Sam Wallace: The flag-bearer of a new generation whose time is rapidly approaching

Wilshere is better technically than Makélelé. When he receives the ball he is more dangerous

there have been a few occasions when the clamour for Fabio Capello to overhaul the England squad in favour of the nation's emergent young players has been insistent, but never before has the Italian been inclined to put the next generation at centre stage – until this week.

When Capello signalled his intention to build his midfield, and potentially his whole team around the talents of Jack Wilshere, he did not only promote the 19-year-old to being the country's midfield general-in-waiting. Rather, Capello suggested that at last the door was open for the generation of players approximately 10 years younger than the one still referred to as "golden".

Behind Wilshere is a queue of young England players waiting for their chance – Andy Carroll, Adam Johnson, Jordan Henderson, Kieran Gibbs, Chris Smalling and Danny Welbeck among them. None of them has established themselves in the first XI of a Premier League side in the manner of Wilshere but by the Euro 2012 tournament next year – provided England qualify – that might well have changed.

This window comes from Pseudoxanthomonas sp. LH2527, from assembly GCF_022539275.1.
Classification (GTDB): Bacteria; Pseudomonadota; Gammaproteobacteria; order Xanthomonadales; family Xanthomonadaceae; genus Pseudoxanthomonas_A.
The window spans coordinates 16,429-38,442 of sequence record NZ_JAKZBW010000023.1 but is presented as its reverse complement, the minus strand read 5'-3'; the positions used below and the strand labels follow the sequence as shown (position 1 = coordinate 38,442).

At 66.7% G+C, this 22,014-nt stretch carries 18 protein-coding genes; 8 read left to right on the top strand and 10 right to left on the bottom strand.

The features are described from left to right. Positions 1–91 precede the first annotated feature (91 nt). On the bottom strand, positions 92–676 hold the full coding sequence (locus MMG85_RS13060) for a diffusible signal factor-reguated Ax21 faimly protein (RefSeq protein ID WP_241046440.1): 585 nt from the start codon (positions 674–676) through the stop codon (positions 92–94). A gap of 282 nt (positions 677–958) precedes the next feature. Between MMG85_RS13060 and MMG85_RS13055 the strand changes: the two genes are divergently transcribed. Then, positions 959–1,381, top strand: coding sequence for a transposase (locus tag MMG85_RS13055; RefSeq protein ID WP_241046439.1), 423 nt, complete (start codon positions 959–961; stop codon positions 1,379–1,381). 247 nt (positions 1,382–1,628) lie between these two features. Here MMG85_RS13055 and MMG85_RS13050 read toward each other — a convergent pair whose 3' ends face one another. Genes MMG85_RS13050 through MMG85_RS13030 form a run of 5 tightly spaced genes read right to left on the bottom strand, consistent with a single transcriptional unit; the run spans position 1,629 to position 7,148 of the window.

There were more names mentioned by the England manager this week, too. Martin Kelly, the Liverpool right-back, and Tottenham's Kyle Walker, currently on loan at Aston Villa, who plays in the same position, are also up for consideration. If even the innately conservative Capello thinks that it is time to turn the page perhaps the England team is approaching a watershed moment over the next 12 months.

It will not happen overnight, and it certainly will not all change when England play Denmark in 12 days' time but there is a good chance that come Euro 2012, if England are at the tournament, the squad could be considerably different to that which has contested the last two World Cup finals. In doing so, Capello will be leaving his successor a very changed England team for the 2014 World Cup qualification campaign.

As for Wilshere, he will be expected to be the flag-bearer for the new generation, which is quite a responsibility for one who is not out of his teens until next year. He does not have an unblemished record off the pitch – two arrests, the most recent for being part of a group that allegedly threatened a taxi driver – which suggests there is some learning to do. Capello is prepared to cut him some slack.